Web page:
Here is how I would operationalize this policy. First, the Fed adopts a NGDP level target. Doing so would better anchor nominal spending and income expectations and therefore minimize the chance of ever entering a liquidity-trap. In other words, if the public believes the Fed will do whatever it takes to maintain a stable growth path for NGDP, then they would have no need to panic and hoard liquid assets in the first place when an adverse economic shock hits. 

Second, the Fed and Treasury sign an agreement that should a liquidity trap emerge anyhow and knock NGDP off its targeted path, they would then quickly work together to implement a helicopter drop. The Fed would provide the funding and the Treasury Department would provide the logistical support to deliver the funds to households. Once NGDP returned to its targeted path the helicopter drop would end and the Fed would implement policy using normal open market operations. If the public understood this plan, it would further stabilize NGDP expectations and make it unlikely a helicopter drop would ever be needed.

This two-tier approach to NGDP level targeting should create a foolproof way to avoid liquidity traps. It should also reduce asset boom-bust cycles since NGDP targets avoid destablizing responses to supply shocks that often fuel swings in asset prices. This approach is consistent with Milton Friedman's vision of monetary policy, would impose a monetary policy rule, and provide a solid long-run nominal anchor. Finally, per Cardiff Garcia's request it would satisfy both fiscalists and monetarists. What is there not to like about it?

P.S. I would be glad to submit this proposal to Representative Kevin Brady for consideration in his centennial commission on monetary policy. It would be great to see Congress discuss reforming the Fed along these lines.

Monday, June 10, 2013

What the Great Natural Experiment Reveals About QE

There is a great natural economic experiment unfolding. And it is not the QE3 versus U.S. fiscal austerity debate that some of us have been debating. Rather, it is the United States versus the Eurozone and the different policy "treatments" their economies are receiving. Jim Pethokoukis explains:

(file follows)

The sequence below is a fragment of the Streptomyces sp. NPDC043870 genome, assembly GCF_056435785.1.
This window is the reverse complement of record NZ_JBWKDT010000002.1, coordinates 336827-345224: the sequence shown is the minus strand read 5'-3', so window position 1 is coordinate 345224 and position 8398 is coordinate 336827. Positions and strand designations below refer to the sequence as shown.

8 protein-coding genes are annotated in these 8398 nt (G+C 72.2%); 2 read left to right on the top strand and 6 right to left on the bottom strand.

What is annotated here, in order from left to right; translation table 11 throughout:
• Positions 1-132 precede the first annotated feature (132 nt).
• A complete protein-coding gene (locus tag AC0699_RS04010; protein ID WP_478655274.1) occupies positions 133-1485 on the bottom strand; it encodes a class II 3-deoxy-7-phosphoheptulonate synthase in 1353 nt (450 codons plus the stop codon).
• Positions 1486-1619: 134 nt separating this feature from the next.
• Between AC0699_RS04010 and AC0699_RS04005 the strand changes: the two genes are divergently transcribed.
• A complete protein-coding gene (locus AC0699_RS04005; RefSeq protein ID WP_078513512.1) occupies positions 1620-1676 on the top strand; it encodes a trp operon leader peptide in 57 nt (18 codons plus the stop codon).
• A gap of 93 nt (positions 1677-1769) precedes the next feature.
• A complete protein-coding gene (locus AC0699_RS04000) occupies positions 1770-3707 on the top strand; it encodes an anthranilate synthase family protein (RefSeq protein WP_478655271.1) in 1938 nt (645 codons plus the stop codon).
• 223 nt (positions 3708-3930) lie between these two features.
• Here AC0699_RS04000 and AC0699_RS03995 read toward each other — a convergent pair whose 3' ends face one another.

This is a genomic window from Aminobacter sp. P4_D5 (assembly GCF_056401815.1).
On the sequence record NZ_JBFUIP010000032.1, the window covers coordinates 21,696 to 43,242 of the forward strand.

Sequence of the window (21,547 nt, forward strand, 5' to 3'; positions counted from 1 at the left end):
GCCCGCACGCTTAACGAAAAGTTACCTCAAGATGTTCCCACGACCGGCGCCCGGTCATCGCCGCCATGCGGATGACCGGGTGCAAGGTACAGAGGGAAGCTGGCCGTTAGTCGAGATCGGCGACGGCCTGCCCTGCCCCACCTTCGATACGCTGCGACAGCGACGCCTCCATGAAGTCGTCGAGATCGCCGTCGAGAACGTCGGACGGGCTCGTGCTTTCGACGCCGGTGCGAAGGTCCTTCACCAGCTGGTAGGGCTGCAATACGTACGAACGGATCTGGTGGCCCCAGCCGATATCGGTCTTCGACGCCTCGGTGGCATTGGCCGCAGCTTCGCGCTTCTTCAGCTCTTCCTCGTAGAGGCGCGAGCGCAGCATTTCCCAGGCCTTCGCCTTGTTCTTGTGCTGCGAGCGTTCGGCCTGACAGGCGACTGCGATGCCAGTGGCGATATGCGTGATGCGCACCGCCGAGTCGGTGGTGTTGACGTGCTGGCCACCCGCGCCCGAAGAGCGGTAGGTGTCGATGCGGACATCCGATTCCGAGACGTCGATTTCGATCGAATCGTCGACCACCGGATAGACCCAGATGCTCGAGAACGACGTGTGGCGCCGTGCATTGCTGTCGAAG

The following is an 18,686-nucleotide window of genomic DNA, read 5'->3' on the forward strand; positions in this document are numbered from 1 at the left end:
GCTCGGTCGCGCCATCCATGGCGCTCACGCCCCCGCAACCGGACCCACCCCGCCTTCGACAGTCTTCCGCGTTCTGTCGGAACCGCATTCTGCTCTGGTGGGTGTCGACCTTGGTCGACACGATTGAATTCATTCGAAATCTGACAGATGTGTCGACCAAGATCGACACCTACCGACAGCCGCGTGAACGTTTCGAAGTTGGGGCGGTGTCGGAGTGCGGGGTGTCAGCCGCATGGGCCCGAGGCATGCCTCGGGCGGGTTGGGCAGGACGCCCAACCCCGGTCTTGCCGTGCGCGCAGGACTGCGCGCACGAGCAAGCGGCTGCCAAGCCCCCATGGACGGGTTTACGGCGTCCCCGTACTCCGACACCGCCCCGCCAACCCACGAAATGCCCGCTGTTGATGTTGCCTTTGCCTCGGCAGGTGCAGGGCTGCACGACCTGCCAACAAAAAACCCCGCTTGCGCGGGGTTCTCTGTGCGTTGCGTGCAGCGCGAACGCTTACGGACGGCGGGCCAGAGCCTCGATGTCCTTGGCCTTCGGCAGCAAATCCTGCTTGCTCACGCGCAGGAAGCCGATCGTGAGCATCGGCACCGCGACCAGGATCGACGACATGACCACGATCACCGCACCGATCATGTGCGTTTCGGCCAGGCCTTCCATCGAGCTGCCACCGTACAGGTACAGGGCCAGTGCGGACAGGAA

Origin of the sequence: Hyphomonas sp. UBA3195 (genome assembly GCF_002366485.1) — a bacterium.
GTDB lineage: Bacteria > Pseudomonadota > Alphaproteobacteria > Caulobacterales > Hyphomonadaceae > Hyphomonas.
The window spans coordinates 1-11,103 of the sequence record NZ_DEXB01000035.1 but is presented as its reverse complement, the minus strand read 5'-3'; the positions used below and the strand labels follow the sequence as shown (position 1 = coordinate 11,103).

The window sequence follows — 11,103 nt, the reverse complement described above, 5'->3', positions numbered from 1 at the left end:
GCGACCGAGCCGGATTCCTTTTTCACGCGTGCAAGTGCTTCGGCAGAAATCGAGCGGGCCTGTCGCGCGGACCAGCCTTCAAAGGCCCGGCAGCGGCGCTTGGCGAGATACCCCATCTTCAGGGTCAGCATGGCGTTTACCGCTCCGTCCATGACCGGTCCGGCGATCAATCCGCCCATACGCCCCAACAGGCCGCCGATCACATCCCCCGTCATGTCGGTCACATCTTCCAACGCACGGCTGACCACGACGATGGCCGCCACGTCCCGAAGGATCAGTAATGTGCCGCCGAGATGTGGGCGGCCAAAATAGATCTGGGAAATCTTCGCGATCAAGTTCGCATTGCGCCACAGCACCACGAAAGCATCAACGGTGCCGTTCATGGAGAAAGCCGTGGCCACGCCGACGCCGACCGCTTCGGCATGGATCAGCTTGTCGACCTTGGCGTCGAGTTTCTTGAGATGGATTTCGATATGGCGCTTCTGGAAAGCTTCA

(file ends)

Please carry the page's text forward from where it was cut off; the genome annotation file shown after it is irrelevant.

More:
[W]e have an intriguing natural economic experiment. Two large, advanced economies are both undergoing fiscal austerity from spending cuts and tax increases. But one is recovering, though glacially, from a previous downturn; the other is deteriorating.

The likely difference: monetary policy. Not only did the Federal Reserve slash short-term interest rates to nearly zero way back in 2008, but it has also embarked upon a massive bond-buying program known as quantitative easing. The European Central Bank, however, only last month cut its key interest rate to 0.5 percent, still higher than the Fed-funds rate. And the ECB’s “unconventional” monetary policy has been far more modest, with bond purchases less than a tenth the size of the Fed’s. Its goals have also been more limited: stabilizing southern Europe’s debt markets and avoiding a financial crisis. At a recent speech in Frankfurt, Germany, St. Louis Fed president James Bullard said that unless Europe adopts an aggressive bond-buying program, it risks an extended period of low growth and deflation like what Japan has experienced since the 1980s.